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Tips & Tricks on How to Stop Bad Breath

Jun 17, 2020

Young couple checking their breath

If you do not have it, you will be fine- in fact, most people won’t even notice. But if you do have it, everyone will notice. Halitosis, more commonly known as bad breath, can be the result of poor dental hygiene, lousy habits, and even a side effect of certain medications. If you are struggling with a stinky mouth, here are a few tips and tricks on how to stop bad breath.

What Causes Bad Breath?

Almost half of the world’s population has halitosis – that means that almost four billion people are suffering from bad breath on a daily basis (Bad Breath Institute)! Although most cases of bad breath originate from problems with the gums and tongue, there can be other contributing factors.

Anti-Depressants

Oftentimes when people struggle with depression their Psychiatrist will prescribe them anti-depressants to help manage their symptoms. Anti-depressants can be revolutionary and give a new meaning to life for some. Unfortunately, a common side effect of many anti-depressants is Xerostomia or dry mouth (Mayo Clinic). Dry mouth happens when the oral glands stop producing a normal amount of saliva and the mouth becomes overly dry. The lack of saliva flowing through your mouth can result in leftover food particles and debris sitting on and around your teeth. In just a few hours, these particles will start to break down and rot causing your breath to smell.

Acid Reflux

Acid reflux is caused by the lower esophagus not closing all the way which allows stomach acid to bubble up your throat and into your mouth (webMD). The constant flow of acid into your mouth can leave behind an unsavory scent. Not only that, but the stomach acid also wear away your teeth’s natural protective covering, or enamel, and once tooth enamel is gone it can never be restored.

Not Regularly Brushing, Flossing

The most obvious cause of bad breath is not regularly brushing your teeth and tongue and forgetting to floss. The American Dental Association (ADA) recommends that you brush your teeth at least twice a day and floss at least once a day (ADA). Regularly brushing and flossing will prevent decomposing food particles from stinking up your mouth and breath. And do not forget to brush your gums and tongue while you are brushing your teeth, because harmful (and smelly) bacteria can live there, too!

Long-Term Effects of Poor Dental Hygiene

The long-term effects of poor dental hygiene can include tooth decay and gum disease– both of which can cause chronic bad breath.

Gum Disease

Periodontitis, more commonly known as gum disease, should not be taken lightly. This aggressive gum infection causes damage to the gums (soft tissue), and if it goes untreated can ultimately destroy your jawbone, resulting in bad breath, loose teeth, and even lost teeth. The good news is that if you regularly brush and floss your teeth, gum disease is highly preventable.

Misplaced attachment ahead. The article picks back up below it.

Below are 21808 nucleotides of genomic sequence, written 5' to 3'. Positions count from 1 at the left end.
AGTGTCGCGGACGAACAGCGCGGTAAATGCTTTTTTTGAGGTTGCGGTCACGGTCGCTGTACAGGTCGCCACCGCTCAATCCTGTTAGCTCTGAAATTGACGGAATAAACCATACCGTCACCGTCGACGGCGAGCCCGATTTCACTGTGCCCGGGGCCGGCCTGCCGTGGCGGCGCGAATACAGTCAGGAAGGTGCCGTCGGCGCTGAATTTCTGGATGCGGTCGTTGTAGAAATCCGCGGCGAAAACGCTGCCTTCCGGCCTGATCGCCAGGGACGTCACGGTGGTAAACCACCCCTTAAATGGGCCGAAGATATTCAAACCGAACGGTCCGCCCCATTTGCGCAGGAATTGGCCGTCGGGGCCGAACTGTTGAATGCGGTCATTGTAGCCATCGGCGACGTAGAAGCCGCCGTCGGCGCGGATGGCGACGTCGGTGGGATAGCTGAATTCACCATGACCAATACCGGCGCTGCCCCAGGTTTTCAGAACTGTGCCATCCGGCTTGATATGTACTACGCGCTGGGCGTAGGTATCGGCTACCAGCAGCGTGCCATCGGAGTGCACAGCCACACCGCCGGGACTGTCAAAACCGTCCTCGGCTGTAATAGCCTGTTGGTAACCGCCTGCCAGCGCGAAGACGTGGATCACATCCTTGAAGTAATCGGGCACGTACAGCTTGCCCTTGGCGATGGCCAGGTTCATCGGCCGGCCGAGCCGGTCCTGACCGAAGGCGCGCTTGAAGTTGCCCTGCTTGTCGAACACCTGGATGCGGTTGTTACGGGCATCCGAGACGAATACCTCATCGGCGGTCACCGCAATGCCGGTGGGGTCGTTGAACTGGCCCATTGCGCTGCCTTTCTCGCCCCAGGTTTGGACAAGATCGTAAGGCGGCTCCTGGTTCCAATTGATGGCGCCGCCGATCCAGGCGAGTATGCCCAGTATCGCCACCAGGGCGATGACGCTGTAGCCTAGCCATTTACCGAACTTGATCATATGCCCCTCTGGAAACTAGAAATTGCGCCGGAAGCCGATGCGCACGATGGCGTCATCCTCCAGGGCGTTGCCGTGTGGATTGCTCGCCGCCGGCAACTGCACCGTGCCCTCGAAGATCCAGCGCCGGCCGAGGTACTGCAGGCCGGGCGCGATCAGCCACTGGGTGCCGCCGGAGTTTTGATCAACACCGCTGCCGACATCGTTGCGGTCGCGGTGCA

Tooth Decay

One of the more serious tooth ailments that can cause bad breath is tooth decay – this includes any damage to the outer tooth enamel and/or damage to the dentin layer. When you do not regularly brush and floss your teeth, you are leaving food behind to sit on, and in-between, the tooth’s surface and after an extended amount of time it will begin to rot. The stinky, rotting food then mixes with saliva and forms a thin coating of plaque across your teeth and gums. Eventually, the built-up plaque creates cavities, or holes, in your teeth.

How to Stop Bad Breath

For as many ways as there are to get bad breath, there are just as many remedies:

Regular Brushing, Flossing

The easiest way to prevent foul-smelling breath is to regularly brush and floss your teeth. By brushing at least twice a day and flossing at least once a day you are doing a good job of removing any food debris and rotting particles that may have been left from your last meal. If you are still unsure whether you are doing enough, try using dental hygiene products with Cetylpyridinium Chloride (CPC). CPC is an antimicrobial agent that can be found in some over-the-counter toothpaste and mouth rinses and will leave your teeth feeling slick and clean!

Regular Tongue Cleaning

Another tactic you should regularly employ is tongue cleaning. Tongue cleaning involves using a tongue scraper (or even the bristles of your toothbrush) to remove any excess particles that were left on your tongue after brushing. An immediate benefit of tongue cleaning is that it removes any rancid-smelling bacteria from your tongue, ensuring fresher breath.

Using a Chlorhexidine Mouthwash

Only after consulting your dentist, this mouthwash can assist in helping to control gum disease in addition to other necessary primary treatment. It is important to remember that this mouthwash may stain your teeth with prolonged use (over 10-14 days).

Prevent Bad Breath With Regular Check-Ups

If you want a beautiful smile and zero chance of bad breath, you must commit to proper oral hygiene habits. The sooner you make these small lifestyle changes, the sooner you will see positive results. Above all, remember that all healthy smiles (and fresh breath) include regular check-ups with your dentist!

At DeJesus Dental Group, we have carefully selected a highly trained team of dental care professionals. Our team loves what they do, and not only will they help you receive fast accurate dental care, but they will also help you feel relaxed and welcome.